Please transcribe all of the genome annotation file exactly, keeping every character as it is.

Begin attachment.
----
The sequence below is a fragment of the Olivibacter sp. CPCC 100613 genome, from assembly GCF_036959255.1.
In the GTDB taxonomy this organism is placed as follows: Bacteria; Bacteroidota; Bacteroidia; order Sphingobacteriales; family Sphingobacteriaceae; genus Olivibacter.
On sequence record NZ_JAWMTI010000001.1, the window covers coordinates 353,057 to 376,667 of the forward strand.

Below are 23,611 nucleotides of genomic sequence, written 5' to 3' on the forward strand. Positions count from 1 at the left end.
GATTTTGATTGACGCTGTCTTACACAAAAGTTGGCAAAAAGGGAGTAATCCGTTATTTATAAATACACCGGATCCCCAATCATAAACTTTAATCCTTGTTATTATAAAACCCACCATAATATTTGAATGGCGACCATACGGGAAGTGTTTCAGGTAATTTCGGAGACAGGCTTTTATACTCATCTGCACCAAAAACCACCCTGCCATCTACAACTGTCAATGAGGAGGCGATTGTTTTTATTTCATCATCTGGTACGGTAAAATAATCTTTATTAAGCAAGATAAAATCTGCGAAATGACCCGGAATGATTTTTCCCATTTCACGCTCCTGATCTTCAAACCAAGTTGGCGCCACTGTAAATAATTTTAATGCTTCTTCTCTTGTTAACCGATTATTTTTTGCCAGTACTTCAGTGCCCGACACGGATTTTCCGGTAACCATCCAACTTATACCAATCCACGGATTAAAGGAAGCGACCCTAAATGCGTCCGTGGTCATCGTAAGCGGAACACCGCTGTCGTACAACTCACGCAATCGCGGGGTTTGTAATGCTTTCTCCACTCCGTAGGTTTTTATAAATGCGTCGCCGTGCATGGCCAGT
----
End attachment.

The sequence below is a fragment of the Olivibacter sp. CPCC 100613 genome, from assembly GCF_036959255.1.
In the GTDB taxonomy this organism is placed as follows: Bacteria; Bacteroidota; Bacteroidia; order Sphingobacteriales; family Sphingobacteriaceae; genus Olivibacter.
On sequence record NZ_JAWMTI010000001.1, the window covers coordinates 353,057 to 376,667 of the forward strand.

Below are 23,611 nucleotides of genomic sequence, written 5' to 3' on the forward strand. Positions count from 1 at the left end.
GATTTTGATTGACGCTGTCTTACACAAAAGTTGGCAAAAAGGGAGTAATCCGTTATTTATAAATACACCGGATCCCCAATCATAAACTTTAATCCTTGTTATTATAAAACCCACCATAATATTTGAATGGCGACCATACGGGAAGTGTTTCAGGTAATTTCGGAGACAGGCTTTTATACTCATCTGCACCAAAAACCACCCTGCCATCTACAACTGTCAATGAGGAGGCGATTGTTTTTATTTCATCATCTGGTACGGTAAAATAATCTTTATTAAGCAAGATAAAATCTGCGAAATGACCCGGAATGATTTTTCCCATTTCACGCTCCTGATCTTCAAACCAAGTTGGCGCCACTGTAAATAATTTTAATGCTTCTTCTCTTGTTAACCGATTATTTTTTGCCAGTACTTCAGTGCCCGACACGGATTTTCCGGTAACCATCCAACTTATACCAATCCACGGATTAAAGGAAGCGACCCTAAATGCGTCCGTGGTCATCGTAAGCGGAACACCGCTGTCGTACAACTCACGCAATCGCGGGGTTTGTAATGCTTTCTCCACTCCGTAGGTTTTTATAAATGCGTCGCCGTGCATGGCCAGT